As many freshmen kiss their parents goodbye, for more than a few, visions of uninterrupted keg parties, unlimited liquor shots and games of beer pong come to mind.
“I expected more drinking. I’m not going to lie. I was a little disappointed,” Melissa Szymborski, freshman special education major, said about her orientation at Cabrini.
As students leave home for college this month, university administrators are not only preparing to deal with another year full of excessive drinking and alcohol-related mishaps on their campuses, but they feel they have found a solution to reducing excessive binge drinking.
“Twenty-one is not working,” a statement from 128 college presidents, said. “A culture of dangerous, clandestine ‘binge-drinking’ – often conducted off-campus – has developed.”
By lowering the legal drinking age presidents at colleges and universities around the country believe binge drinking and the consequences of drinking including sexual mishaps, violence, even death will decrease among their student populations.
College presidents from elite colleges and universities including Duke University, Dartmouth College and Tufts University have partnered up with the Amethyst Initiative to propose that our government officials rethink the legal drinking age of 21.
“The first night of school I was not obliterated drunk, but I did see a couple of students throwing up,” Szymborski said.
Colleges have found that excessive alcohol consumption interferes with a successful transition to campus life in and out of the classroom. One third of first-year students fail to enroll for their second year.
“My friends influenced me to drink from an early age,” Szymborski said. “There was nothing else for us to do, so that’s what we did.”
Szymborski, 19, described herself as a social drinker. During high school she regularly drank on the weekends. However, she has never allowed alcohol to control her life.
“I always know when enough is enough,” Szymborski said. “I never go over my limits.”
Although some Cabrini students drink alcohol, others have made the decision to not drink.
“I hear a lot of ‘Wow, that’s really cool. How do you do that? I could never,” sophomore Richard Cardoza said.
Cardoza, 19, has stayed away from alcohol since an early age. Growing up in a family with alcohol abuse history was enough for him to stay true to his inner pact.
“I chose not to drink mostly out of personal experience with my family members,” Cardoza said. “It’s just something I never really got into.”
Although some students allow alcohol to influence their everyday lives, Cardoza does not see alcohol in the same light. He does not know if he will choose to drink in the future or not. He takes life one day at a time.
“I don’t plan on making a decision to drink based on my age. It’s more of a thing where, if I want to, then I will,” Cardoza said.
Alcohol is a popular social activity on most college campuses. Students often feel a sense of peer-pressure to drink with their new acquaintances.
“It doesn’t really bother me not drinking in college,” Cardoza said. “Most of my friends would say that I’m just as enjoyable in drinking scenarios. If anything, college only solidified my decision not to drink even more.”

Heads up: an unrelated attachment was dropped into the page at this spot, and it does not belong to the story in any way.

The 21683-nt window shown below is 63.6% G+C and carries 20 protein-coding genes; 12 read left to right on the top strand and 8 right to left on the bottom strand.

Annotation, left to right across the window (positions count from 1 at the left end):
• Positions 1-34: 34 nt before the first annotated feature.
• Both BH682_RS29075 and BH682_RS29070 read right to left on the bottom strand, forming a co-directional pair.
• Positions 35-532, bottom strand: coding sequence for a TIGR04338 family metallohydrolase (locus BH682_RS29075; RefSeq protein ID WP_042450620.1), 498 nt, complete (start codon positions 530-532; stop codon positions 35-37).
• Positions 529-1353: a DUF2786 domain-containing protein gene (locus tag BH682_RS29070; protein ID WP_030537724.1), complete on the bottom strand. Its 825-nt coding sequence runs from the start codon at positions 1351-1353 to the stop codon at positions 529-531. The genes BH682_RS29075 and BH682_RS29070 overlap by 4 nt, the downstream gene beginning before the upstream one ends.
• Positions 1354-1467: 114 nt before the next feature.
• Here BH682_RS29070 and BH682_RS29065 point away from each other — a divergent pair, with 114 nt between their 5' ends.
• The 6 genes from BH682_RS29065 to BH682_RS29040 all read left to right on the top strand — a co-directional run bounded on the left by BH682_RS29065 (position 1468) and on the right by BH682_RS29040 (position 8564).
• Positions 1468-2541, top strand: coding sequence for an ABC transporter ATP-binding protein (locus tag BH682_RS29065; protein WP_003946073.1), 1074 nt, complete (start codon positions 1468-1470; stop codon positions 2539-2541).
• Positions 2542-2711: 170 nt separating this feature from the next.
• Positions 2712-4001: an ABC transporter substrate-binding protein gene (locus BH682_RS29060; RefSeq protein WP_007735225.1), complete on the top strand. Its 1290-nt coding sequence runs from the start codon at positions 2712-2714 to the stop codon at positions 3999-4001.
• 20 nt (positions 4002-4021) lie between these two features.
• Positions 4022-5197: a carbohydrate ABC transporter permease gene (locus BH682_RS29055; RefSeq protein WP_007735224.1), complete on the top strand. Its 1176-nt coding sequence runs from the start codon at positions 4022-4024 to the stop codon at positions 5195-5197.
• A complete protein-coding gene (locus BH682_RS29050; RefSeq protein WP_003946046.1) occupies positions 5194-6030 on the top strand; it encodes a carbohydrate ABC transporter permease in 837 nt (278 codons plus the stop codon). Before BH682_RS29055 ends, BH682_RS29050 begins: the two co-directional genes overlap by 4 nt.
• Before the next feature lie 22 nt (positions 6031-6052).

Tom Hayes, 20, has been drinking alcohol since late in his high school career. The junior also identifies himself as a social drinker.
“There must be at least one person in the room I’m drinking in,” Hayes said. “Whether they’re drinking or not is up to them.”
Hayes and a large majority of his friends drink but he never looks down upon non-drinkers.
“I do not look down on non-drinkers because throughout most of high school I did not drink either. It’s a choice and there are worse things than not drinking,” Hayes said. “You can still be a social person and interact with drunk and sober people. Now if you don’t drink and you have no personality, then you’re screwed.”
Although Hayes enjoys alcohol, he has seen the negative effects of excessive drinking.
“There are the times when people will get crazy, black-out style, including myself and not remember the chaos of the previous night, but most of it is harmless fun.”
“College students drink wherever their friends may be,” Hayes said. His drinking usually starts as soon as he knows he has nothing else to do for the rest of the day.
But the difference between Hayes and other students is he knows when to stop.
“If you let alcohol control your life, that’s considered an addiction, and I don’t have time for an addiction,” Hayes said. “It gets in the way of having fun and enjoying everything around you, you would miss otherwise.”
Shane Evans recently graduated from Cabrini in the spring of 2008. Evans, 22, started drinking at the age of 17. His experiences with alcohol have differed greatly throughout his high school, college and now post-graduate days.
“Freshmen want to drink more than everyone else because they aren’t adjusted to life in college and the freedom that comes with it,” Evans said. “They are na’ve and don’t realize the effect that alcohol will have on them.”
Evans feels Cabrini students drink responsibly but at the same time he wants to emphasize the importance of a balanced life.
“Don’t let alcohol run your life and definitely put your education first, because that is what you are paying all the money for, not to get drunk every night,” Evans said.